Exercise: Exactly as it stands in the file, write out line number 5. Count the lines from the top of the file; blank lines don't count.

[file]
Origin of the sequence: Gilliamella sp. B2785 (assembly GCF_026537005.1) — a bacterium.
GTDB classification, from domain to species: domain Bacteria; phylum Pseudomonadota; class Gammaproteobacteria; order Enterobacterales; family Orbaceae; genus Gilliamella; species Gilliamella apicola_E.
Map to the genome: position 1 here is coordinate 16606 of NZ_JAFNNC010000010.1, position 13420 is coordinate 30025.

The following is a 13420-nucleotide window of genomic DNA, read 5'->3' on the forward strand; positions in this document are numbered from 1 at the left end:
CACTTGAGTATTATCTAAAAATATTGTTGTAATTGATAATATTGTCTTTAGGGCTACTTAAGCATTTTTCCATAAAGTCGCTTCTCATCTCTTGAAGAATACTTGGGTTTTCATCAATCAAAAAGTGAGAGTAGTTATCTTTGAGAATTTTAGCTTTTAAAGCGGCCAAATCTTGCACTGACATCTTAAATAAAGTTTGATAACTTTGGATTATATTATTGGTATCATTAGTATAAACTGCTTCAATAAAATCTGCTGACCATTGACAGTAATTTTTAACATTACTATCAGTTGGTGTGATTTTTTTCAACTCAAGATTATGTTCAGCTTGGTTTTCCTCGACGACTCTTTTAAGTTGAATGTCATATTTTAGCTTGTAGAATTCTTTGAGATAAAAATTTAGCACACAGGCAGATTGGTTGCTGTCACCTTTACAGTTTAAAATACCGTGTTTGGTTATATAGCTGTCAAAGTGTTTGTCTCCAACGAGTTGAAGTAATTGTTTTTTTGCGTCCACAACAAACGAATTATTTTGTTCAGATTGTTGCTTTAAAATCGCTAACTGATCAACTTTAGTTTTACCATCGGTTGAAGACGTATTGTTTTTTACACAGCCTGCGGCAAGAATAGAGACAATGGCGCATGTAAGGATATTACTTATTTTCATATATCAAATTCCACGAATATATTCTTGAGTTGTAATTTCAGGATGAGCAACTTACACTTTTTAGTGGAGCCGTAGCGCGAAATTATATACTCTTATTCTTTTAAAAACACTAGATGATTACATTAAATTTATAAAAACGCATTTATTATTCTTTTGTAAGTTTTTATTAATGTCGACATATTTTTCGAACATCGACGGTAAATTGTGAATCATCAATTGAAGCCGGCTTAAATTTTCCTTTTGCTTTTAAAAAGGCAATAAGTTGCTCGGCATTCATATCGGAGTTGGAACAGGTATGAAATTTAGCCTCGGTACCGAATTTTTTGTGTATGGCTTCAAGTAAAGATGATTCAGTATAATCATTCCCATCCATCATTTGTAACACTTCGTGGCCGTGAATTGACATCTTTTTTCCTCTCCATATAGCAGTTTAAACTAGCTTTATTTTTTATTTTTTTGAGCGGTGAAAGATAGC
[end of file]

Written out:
CACTTGAGTATTATCTAAAAATATTGTTGTAATTGATAATATTGTCTTTAGGGCTACTTAAGCATTTTTCCATAAAGTCGCTTCTCATCTCTTGAAGAATACTTGGGTTTTCATCAATCAAAAAGTGAGAGTAGTTATCTTTGAGAATTTTAGCTTTTAAAGCGGCCAAATCTTGCACTGACATCTTAAATAAAGTTTGATAACTTTGGATTATATTATTGGTATCATTAGTATAAACTGCTTCAATAAAATCTGCTGACCATTGACAGTAATTTTTAACATTACTATCAGTTGGTGTGATTTTTTTCAACTCAAGATTATGTTCAGCTTGGTTTTCCTCGACGACTCTTTTAAGTTGAATGTCATATTTTAGCTTGTAGAATTCTTTGAGATAAAAATTTAGCACACAGGCAGATTGGTTGCTGTCACCTTTACAGTTTAAAATACCGTGTTTGGTTATATAGCTGTCAAAGTGTTTGTCTCCAACGAGTTGAAGTAATTGTTTTTTTGCGTCCACAACAAACGAATTATTTTGTTCAGATTGTTGCTTTAAAATCGCTAACTGATCAACTTTAGTTTTACCATCGGTTGAAGACGTATTGTTTTTTACACAGCCTGCGGCAAGAATAGAGACAATGGCGCATGTAAGGATATTACTTATTTTCATATATCAAATTCCACGAATATATTCTTGAGTTGTAATTTCAGGATGAGCAACTTACACTTTTTAGTGGAGCCGTAGCGCGAAATTATATACTCTTATTCTTTTAAAAACACTAGATGATTACATTAAATTTATAAAAACGCATTTATTATTCTTTTGTAAGTTTTTATTAATGTCGACATATTTTTCGAACATCGACGGTAAATTGTGAATCATCAATTGAAGCCGGCTTAAATTTTCCTTTTGCTTTTAAAAAGGCAATAAGTTGCTCGGCATTCATATCGGAGTTGGAACAGGTATGAAATTTAGCCTCGGTACCGAATTTTTTGTGTATGGCTTCAAGTAAAGATGATTCAGTATAATCATTCCCATCCATCATTTGTAACACTTCGTGGCCGTGAATTGACATCTTTTTTCCTCTCCATATAGCAGTTTAAACTAGCTTTATTTTTTATTTTTTTGAGCGGTGAAAGATAGC